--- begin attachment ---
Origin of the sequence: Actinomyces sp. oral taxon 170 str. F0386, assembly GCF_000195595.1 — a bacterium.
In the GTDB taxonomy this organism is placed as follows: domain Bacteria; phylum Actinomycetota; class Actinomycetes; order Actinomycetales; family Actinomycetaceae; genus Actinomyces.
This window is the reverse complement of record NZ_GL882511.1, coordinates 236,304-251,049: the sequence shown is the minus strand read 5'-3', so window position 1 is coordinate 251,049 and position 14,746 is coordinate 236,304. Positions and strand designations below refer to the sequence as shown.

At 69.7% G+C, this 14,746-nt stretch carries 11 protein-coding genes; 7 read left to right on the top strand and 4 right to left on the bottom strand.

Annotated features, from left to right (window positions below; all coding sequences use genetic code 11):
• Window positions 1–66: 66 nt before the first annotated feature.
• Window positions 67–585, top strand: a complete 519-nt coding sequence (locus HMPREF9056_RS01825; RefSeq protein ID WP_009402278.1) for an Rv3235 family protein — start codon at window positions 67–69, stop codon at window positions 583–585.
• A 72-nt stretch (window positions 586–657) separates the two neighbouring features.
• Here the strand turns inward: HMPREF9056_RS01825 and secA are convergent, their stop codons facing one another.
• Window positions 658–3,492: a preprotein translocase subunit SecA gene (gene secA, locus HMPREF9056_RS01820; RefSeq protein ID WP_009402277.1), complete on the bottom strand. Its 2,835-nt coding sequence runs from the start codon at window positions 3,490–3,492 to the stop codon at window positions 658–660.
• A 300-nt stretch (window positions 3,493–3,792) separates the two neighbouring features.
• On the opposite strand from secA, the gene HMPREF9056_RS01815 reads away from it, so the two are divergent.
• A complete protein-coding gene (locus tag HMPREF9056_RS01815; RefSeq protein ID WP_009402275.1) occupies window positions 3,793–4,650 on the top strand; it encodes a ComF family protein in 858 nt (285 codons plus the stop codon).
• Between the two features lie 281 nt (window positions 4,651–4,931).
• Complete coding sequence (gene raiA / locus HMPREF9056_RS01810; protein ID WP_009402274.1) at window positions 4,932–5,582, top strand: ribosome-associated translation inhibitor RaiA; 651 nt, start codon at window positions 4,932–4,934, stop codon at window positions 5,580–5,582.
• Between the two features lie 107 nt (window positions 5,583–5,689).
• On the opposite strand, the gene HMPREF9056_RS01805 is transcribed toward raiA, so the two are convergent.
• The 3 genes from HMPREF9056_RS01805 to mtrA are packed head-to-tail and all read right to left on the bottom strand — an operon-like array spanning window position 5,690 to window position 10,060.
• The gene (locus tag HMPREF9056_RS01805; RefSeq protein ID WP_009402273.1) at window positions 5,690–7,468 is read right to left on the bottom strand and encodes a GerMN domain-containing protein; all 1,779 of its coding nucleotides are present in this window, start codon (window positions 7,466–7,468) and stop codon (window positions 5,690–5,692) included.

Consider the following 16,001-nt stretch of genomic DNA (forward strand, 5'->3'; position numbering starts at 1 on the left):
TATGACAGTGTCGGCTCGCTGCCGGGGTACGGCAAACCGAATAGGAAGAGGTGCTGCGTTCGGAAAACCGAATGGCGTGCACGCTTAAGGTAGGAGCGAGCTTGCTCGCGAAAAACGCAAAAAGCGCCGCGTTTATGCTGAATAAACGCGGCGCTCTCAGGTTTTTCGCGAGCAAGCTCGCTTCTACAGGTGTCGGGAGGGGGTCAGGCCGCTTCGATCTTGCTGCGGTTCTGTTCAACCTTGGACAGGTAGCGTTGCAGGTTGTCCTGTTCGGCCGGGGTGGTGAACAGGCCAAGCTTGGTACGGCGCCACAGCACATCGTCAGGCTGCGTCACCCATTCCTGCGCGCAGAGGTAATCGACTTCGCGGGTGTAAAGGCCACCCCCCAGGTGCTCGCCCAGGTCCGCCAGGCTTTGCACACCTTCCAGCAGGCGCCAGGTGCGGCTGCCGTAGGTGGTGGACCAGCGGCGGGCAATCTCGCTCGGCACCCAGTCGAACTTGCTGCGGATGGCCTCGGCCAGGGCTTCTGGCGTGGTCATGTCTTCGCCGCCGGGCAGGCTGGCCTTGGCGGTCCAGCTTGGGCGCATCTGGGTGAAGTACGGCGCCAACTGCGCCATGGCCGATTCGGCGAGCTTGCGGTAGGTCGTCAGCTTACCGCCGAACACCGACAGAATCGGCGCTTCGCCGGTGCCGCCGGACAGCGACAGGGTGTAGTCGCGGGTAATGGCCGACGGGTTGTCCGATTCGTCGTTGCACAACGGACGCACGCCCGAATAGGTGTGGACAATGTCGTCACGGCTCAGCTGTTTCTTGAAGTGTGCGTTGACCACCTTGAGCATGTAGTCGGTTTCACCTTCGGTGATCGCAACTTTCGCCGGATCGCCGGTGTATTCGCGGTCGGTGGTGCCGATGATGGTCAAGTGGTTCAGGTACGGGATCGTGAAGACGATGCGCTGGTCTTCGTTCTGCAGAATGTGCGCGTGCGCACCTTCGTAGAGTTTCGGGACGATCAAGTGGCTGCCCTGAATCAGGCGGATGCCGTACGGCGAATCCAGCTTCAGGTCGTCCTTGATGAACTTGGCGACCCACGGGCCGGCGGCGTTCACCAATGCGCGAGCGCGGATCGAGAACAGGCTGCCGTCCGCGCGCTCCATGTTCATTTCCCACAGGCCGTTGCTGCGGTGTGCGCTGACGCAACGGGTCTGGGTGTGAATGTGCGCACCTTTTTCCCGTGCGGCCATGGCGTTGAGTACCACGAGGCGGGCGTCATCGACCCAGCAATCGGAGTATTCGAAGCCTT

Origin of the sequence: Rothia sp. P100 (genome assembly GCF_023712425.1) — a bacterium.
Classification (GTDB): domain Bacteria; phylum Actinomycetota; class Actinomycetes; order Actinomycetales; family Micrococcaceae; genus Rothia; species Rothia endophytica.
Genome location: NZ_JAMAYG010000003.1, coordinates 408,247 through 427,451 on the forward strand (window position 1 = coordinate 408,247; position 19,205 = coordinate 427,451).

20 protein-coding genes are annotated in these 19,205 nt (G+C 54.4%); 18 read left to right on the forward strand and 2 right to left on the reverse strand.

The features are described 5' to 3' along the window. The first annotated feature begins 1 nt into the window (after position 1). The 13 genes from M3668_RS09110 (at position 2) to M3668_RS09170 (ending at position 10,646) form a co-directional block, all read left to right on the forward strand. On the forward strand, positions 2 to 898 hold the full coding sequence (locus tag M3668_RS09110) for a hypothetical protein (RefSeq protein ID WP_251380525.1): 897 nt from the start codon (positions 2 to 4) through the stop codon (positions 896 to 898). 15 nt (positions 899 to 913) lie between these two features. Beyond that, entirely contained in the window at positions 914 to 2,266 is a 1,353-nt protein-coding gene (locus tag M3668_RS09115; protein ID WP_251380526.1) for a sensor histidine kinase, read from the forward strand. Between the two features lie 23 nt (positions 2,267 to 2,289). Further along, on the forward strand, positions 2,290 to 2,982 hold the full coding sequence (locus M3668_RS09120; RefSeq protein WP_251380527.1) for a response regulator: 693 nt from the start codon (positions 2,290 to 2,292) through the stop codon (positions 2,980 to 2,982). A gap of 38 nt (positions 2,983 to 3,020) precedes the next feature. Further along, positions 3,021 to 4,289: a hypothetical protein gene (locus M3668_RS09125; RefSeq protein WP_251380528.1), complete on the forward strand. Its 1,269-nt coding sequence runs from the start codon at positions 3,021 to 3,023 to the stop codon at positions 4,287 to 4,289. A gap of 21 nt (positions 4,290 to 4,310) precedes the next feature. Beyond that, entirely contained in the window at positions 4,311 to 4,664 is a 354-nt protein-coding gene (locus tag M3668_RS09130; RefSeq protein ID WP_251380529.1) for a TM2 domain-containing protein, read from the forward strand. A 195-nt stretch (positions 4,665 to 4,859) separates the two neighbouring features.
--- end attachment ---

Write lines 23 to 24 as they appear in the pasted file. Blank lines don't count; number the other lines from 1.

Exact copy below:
Classification (GTDB): domain Bacteria; phylum Actinomycetota; class Actinomycetes; order Actinomycetales; family Micrococcaceae; genus Rothia; species Rothia endophytica.
Genome location: NZ_JAMAYG010000003.1, coordinates 408,247 through 427,451 on the forward strand (window position 1 = coordinate 408,247; position 19,205 = coordinate 427,451).